From Gilliland’s, the Pleasure of a Wonderful Soda Bread, Instead
DEAR SOS: I recently had the comforting pleasure of dining on the Irish bread pudding at Gilliland’s in Santa Monica. Please indulge me with a recipe so I can delight my family with this homey bread.
DEAR PATTY: Guess what? Gilliland, who is from Ireland and is the chef-owner of Gilliland’s, mistakenly sent us a recipe for Irish soda bread instead. It is such a good bread we thought we’d give the recipe until the pudding recipe shows up. Gilliland’s breads (and pastries) are divine and the soda bread is no exception. Wonderful for brunch or salad lunches.
GILLILAND’S IRISH SODA BREAD
2 1/2 cups all-purpose flour
2 1/2 cups whole-wheat flour
1 1/2 teaspoons salt
1 teaspoon soda
1 1/4 teaspoons sugar
2 cups buttermilk
Sift together flours, salt, soda and sugar in bowl. Make well in center and stir in buttermilk until soft, but not sticky.
Turn out onto floured board and form into flat patty 6 to 8-inches in diameter. With sharp knife cut crisscross 1/2-inch deep. Bake at 350 degrees 40 to 50 minutes or until golden. Cool before slicing. Makes 1 loaf.
DEAR SOS: We do quite a bit of salmon fishing and would like to make our own lox. I would appreciate any help in getting recipes.
DEAR LOIS: Lox (cured salmon), also called gravad lax or gravlox in Scandinavian countries, is a specialty of Scandia restaurant in Los Angeles, where this recipe originated. It’s a great recipe to keep in mind for summer parties.
SCANDIA’S GRAVAD LAX
1 (2-pound) piece salmon
3 tablespoons salt
3 tablespoons sugar
1 tablespoon crushed peppercorns
1/2 bunch dill
Thaw salmon if frozen. Cut salmon in halves lengthwise. Remove bones. Combine salt, sugar and peppercorns. Rub half spice mixture over 1 salmon half and place fish, skin side down, in baking dish. Spread dill over.
Rub other half of salmon with remaining spice mixture and place, skin side up, on first salmon half. Cover with foil. Place plate on top of fish and weight on top of plate.
Refrigerate 48 hours. Turn fish over every 12 hours, separating fillets slightly to baste with pan liquid.
When ready to serve, scrape away dill and seasonings. Place fillets, skins side down, on cutting board. Cut salmon diagonally in thin slices away from skin. Serve cold with Mustard-Dill sauce. Makes 24 appetizers servings.
1/4 cup Dijon mustard
3 tablespoons sugar
2 tablespoons vinegar
1 teaspoon dry mustard
1/3 cup oil
3 tablespoons chopped dill
Combine mustard, sugar, vinegar and dry mustard. Slowly beat in oil until thick. Stir in dill. Chill. Makes 3/4 cup.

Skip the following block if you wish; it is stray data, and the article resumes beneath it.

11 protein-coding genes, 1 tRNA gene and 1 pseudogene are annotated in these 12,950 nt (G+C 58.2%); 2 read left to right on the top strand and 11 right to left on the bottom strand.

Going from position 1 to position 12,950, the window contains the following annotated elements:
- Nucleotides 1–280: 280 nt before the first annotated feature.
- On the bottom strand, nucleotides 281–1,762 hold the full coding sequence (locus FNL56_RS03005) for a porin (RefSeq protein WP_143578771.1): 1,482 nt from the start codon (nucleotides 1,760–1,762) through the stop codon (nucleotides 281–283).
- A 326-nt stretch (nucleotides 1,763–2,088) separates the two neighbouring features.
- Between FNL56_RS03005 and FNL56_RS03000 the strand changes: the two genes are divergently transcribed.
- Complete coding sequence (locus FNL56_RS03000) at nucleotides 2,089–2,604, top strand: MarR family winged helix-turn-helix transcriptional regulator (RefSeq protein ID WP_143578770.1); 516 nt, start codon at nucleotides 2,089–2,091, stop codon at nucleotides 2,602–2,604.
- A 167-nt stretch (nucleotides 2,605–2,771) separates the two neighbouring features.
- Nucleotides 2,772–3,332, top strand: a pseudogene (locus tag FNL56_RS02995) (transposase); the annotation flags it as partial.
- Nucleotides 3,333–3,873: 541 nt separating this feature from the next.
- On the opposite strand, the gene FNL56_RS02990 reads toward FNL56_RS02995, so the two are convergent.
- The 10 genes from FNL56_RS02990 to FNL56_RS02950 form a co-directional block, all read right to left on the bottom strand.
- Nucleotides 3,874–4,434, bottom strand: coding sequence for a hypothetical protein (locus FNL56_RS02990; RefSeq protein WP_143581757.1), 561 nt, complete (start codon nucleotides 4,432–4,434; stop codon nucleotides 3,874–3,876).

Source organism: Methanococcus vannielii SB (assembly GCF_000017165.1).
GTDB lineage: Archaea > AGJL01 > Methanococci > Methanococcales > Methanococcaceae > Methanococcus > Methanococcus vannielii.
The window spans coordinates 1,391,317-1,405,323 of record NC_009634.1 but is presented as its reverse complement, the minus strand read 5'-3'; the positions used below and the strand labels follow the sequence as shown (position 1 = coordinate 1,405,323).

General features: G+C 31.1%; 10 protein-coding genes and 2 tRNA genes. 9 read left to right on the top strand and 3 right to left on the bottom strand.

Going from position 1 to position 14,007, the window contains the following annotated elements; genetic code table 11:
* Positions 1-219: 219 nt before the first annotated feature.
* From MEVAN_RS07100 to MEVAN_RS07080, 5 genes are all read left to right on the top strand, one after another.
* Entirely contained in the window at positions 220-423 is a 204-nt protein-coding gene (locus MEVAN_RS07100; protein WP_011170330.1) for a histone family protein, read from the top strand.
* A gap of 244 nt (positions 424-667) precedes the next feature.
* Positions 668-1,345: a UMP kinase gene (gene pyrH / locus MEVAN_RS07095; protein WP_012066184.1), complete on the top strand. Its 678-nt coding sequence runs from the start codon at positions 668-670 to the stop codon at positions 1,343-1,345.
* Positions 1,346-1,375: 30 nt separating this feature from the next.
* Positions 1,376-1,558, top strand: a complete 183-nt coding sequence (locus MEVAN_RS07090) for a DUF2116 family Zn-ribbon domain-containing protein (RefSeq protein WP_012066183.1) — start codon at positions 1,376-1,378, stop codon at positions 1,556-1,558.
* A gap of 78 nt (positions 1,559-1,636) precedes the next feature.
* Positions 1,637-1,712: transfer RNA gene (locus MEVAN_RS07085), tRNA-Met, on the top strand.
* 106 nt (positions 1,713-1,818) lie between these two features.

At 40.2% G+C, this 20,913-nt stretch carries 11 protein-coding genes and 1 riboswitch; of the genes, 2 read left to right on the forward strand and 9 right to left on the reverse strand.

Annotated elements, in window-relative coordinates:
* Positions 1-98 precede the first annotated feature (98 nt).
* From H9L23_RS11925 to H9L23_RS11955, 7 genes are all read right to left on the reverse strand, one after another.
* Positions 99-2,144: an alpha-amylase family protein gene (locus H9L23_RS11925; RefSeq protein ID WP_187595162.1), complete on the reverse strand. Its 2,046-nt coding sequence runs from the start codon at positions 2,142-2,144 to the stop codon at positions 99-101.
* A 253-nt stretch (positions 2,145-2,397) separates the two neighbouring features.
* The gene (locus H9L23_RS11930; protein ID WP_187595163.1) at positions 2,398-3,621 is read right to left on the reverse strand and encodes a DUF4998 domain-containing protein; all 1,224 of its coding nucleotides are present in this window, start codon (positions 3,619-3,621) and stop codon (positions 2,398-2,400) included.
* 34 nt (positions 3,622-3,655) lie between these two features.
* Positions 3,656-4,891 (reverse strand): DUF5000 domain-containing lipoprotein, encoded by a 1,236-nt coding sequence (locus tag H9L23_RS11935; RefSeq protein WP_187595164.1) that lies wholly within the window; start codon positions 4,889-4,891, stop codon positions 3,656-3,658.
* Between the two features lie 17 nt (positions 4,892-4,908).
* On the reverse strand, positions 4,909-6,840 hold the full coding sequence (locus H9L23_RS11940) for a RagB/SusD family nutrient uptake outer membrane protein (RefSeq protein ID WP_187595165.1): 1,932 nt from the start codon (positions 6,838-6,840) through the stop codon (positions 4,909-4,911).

DEAR SOS: Would you please find out how Mexican restaurants prepare their fried ice cream? It has a corn-flake type, sugary covering and some syrup on the bottom. It’s an excellent treat.
DEAR D. Q.: Fried Mexican Ice Cream is made by covering scoops of ice cream with sugared corn flake crumbs, then dipping them in an egg batter to seal the coating before frying. Honey is drizzled on the dessert. It is an excellent do-ahead dessert because you can freeze the coated ice cream balls until ready to pop in the fryer.
FRIED MEXICAN ICE CREAM
1 pint vanilla or other flavor ice cream
1/2 cup crushed corn flake or cookie crumbs
1 teaspoon ground cinnamon
2 teaspoons sugar
Oil for deep frying
Scoop out 4 or 5 balls of ice cream. Return to freezer. Mix corn flake crumbs, cinnamon and sugar in shallow bowl. Roll frozen ice cream balls in 1/2 crumb mixture and freeze again.
Beat egg and dip coated balls in egg, then roll again in remaining crumbs. Freeze until ready to use. (For thicker coating, repeat dipping in egg and rolling in crumbs.)
When ready to serve, heat oil to 350 degrees. Place 1 frozen ice cream ball in fryer basket or on perforated spoon and lower into hot oil for 1 minute. Immediately remove and place in chilled dessert dish. Drizzle with honey and dollop with whipped cream.
Serve immediately or keep in freezer while continuing to fry remaining balls, 1 at time. Balls will be crunchy on outside and just beginning to melt inside. Makes 4 to 5 servings.
Only recipes of general interest will be printed. We are unable to answer all requests. Please include restaurant address when requesting recipes from restaurants. Send your letter with self-addressed, stamped envelope to Culinary SOS, Food Section, The Times, Times Mirror Square, Los Angeles 90053.